Céline Sciamma's gorgeous period love story "Portrait of a Lady on Fire" is a marvel of a film. Exploring the slow-burning romance between two women -- a young bride-to-be (Adèle Haenel) and the artist hired to paint her wedding portrait (Noémie Merlant) -- it's a pitch-perfect blend of exquisite visual storytelling and raw emotion, with two indelible performances from its lead actresses.
Set in 18th-century France, the film begins as Marianne (Merlant) arrives on the coast of Brittany, where she's been commissioned by a wealthy countess (Valeria Golino) to paint a portrait of her daughter, Héloïse (Haenel). The finished painting is to be sent to Héloïse's prospective husband, a Milanese nobleman she's never met, for his appraisal and to further entice him into the union.
Héloïse is resistant to the marriage, and Marianne learns that the previous artist was unable to complete his painting, ultimately driven away by his subject's complete refusal to sit for him. So Héloïse's mother proposes that Marianne pose as a hired companion for her daughter, accompanying her on walks so she doesn't become lonely. During these visits Marianne must observe Héloïse as closely as she can, memorizing every minute detail of her figure and facial features to use later, when she picks up her brush to paint in secret each night.
Sciamma has called her film a "manifesto of the female gaze," and it is indeed a celebration of the act of looking. Through these extended looks, a desire grows between the women. Used to living in a society that has little interest in the interior lives of women, Marianne and Héloïse's courtship is carried out largely through glances, subtle gestures, and body language.
The director captures the way an artist's gaze both captures and wholly invents their subject entirely through the way in which the artist sees them. The film becomes a story of a woman expressing her desire through her art, but it in turn allows Héloïse to break free of the traditionally gendered role of muse to become something closer to a collaborator.
During the middle section of the film, Héloïse's mother must leave for an extended period of time. On their own (along with the housekeeper Sophie, played by Luàna Bajrami), the women are able to enjoy an almost utopian existence. In complete control of their lives for the first and perhaps only time, they're able to enjoy a newfound sense of liberty and freedom.
The roles they've been assigned to seem to dissolve naturally, as class and station don't seem to matter as much. The film examines the bonds of love and sisterhood as well as the divisions of class barriers, but there's an aching longing, extending from the knowledge that this existence is only temporary.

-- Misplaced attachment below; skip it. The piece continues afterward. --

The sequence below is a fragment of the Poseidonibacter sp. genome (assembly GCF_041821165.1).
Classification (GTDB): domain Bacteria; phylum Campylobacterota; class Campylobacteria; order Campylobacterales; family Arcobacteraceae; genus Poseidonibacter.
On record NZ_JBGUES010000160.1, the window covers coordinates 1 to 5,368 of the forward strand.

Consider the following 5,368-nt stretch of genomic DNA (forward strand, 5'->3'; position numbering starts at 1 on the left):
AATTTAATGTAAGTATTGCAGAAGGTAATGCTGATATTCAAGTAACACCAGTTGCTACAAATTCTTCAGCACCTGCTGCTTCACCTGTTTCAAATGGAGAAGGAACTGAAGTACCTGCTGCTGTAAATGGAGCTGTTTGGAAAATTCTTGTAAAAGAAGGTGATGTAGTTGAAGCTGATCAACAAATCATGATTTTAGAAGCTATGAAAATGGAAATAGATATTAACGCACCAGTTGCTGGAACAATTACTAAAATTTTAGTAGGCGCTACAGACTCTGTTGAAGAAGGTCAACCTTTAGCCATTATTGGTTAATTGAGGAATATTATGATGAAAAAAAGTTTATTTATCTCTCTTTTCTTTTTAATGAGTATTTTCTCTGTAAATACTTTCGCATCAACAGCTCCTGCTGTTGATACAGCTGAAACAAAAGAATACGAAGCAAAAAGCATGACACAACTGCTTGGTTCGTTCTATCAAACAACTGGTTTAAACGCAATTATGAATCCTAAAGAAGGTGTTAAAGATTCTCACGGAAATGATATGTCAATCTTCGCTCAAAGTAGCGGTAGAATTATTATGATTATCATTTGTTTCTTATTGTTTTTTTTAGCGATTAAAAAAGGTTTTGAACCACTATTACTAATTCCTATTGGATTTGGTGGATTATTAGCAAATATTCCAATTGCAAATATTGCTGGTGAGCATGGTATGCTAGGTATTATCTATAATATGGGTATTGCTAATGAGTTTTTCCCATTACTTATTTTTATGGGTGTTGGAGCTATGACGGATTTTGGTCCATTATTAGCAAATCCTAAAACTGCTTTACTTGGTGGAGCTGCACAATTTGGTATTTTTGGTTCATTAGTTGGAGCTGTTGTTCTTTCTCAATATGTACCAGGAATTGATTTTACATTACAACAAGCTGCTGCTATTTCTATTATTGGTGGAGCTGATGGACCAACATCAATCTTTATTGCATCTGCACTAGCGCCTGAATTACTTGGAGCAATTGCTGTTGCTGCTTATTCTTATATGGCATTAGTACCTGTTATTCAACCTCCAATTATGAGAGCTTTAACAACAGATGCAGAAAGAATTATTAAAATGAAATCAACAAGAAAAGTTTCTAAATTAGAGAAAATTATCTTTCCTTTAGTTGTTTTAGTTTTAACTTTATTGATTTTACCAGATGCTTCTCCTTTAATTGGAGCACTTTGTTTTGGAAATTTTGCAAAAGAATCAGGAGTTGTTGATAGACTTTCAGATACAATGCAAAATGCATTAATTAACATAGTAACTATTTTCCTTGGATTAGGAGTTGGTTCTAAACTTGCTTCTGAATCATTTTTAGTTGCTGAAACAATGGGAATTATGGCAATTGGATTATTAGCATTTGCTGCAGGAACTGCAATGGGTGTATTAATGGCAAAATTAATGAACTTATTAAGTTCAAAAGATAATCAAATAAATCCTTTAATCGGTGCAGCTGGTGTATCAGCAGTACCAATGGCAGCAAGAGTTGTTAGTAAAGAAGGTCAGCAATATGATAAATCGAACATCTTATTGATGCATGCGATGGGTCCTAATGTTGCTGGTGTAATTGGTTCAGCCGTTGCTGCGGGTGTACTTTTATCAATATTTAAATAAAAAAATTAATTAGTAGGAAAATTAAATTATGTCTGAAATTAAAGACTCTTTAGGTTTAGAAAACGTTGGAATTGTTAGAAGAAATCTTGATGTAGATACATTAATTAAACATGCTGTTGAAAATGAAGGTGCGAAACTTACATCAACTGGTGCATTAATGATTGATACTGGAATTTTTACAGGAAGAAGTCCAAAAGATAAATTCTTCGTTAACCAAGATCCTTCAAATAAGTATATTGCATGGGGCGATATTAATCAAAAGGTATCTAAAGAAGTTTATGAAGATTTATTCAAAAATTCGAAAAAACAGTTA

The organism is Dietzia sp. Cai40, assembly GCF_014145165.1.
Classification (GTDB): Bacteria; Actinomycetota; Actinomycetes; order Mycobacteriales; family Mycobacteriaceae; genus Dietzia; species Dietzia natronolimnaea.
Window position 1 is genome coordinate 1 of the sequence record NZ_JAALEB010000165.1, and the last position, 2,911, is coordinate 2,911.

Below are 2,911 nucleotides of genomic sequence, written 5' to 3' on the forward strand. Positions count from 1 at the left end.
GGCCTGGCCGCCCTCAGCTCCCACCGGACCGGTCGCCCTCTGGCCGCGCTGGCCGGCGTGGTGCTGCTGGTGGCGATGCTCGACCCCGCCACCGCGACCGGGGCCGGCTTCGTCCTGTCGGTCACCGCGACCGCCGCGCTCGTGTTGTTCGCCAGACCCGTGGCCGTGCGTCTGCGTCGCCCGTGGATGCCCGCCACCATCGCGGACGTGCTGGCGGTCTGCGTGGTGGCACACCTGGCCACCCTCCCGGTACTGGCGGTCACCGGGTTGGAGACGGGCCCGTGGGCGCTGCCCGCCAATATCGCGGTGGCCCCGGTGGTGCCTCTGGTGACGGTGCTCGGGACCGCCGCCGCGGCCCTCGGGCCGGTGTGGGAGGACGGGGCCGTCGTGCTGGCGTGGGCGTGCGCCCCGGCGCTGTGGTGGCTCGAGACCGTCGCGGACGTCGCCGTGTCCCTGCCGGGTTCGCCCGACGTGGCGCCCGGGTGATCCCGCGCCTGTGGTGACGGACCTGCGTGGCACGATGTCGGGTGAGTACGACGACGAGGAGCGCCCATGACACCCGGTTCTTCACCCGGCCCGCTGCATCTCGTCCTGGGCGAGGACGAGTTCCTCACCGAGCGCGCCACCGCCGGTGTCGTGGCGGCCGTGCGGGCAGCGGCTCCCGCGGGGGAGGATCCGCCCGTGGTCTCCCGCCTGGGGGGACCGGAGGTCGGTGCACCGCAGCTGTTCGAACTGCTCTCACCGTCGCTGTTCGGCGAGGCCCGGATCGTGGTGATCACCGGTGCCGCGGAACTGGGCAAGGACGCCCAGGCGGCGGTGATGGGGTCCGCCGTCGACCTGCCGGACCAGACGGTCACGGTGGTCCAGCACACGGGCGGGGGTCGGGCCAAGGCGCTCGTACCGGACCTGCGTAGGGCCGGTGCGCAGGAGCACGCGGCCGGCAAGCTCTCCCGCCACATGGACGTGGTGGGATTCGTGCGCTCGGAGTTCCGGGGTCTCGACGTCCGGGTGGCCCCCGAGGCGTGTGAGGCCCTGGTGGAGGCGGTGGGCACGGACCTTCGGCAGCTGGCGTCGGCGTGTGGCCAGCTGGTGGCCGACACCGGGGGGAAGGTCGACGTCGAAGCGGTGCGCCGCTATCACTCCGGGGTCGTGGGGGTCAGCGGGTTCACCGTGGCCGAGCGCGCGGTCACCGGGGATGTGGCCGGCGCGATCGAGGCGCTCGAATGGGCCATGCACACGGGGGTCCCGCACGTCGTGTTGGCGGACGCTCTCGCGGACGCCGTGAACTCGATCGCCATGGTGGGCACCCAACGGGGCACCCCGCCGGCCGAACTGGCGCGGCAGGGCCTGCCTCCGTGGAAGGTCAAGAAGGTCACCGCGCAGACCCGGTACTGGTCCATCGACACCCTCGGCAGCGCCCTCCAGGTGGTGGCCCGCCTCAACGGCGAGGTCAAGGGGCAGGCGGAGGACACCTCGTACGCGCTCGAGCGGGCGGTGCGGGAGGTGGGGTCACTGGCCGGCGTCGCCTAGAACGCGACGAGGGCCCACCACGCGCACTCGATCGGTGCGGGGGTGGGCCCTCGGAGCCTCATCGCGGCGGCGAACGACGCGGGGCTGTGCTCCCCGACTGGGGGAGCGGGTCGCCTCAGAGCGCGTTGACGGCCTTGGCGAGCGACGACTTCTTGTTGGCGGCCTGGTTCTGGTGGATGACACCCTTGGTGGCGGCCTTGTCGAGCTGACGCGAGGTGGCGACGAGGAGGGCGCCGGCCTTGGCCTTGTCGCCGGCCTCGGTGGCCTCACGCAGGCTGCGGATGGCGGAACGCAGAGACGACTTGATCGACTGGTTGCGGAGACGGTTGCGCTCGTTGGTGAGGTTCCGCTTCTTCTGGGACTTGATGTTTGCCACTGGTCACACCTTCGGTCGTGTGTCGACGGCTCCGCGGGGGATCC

From films like "Tomboy," to "Girlhood" and "Waterlilies," Sciamma's specialty is tender coming-of-age stories. Every moment of her work here feels carefully considered and thought through. Her film is deeply sensual, alive with a crackling physical and emotional intimacy that matches the intensity of the women's passion.
It's also a celebration of the act of creation, and Sciamma's camera remains fascinated by the process of making art. Making smart use of insert shots featuring painter Helene Delmaire's hands, we're allowed to watch as Marianne struggles to translate the truth of her subject onto canvas. She works through drafts where her rendering of Héloïse isn't quite right, capturing her physical characteristics but still somehow lacking an ineffable something.
Fitting for a deeply-felt love story centered on the creation of visual art, the film is itself a gorgeous piece of visual art, and cinematographer Claire Mathon uses light in such a way that turns each frame into its own oil painting.
Interestingly, the film forgoes any sort of musical score aside from three key uses of diegetic music, including one memorable sequence where the lovers listen to a choir during an all-female gathering around a bonfire. The women's haunting song is an original piece of music, and it's unlike anything I've heard in a period film.
For all its issues, the Academy Awards' most useful function is in highlighting films that might not otherwise get the attention they deserve. So I couldn't help being a bit disappointed that after "Portrait" wasn't selected by France as the country's official submission in the International Feature category, it seemed to fall completely off the Academy's radar. Because it ended up not getting attention in any other categories, the film didn't benefit from that Oscar bump. But I sincerely hope audiences find it.
Anchored by two exquisite performances from Noémie Merlant and Adèle Haenel, "Portrait of a Lady on Fire" is a simmering love story about desire, the female gaze, and the enduring beauty of art. Both intimate and expansive, it's a swooning romance that had me floating on a cinematic high leaving the theater. It's just so damn good, and undoubtedly my favorite film of the past year.
Adam Lubitow is a freelance writer for CITY. Feedback on this article can be directed to email@example.com.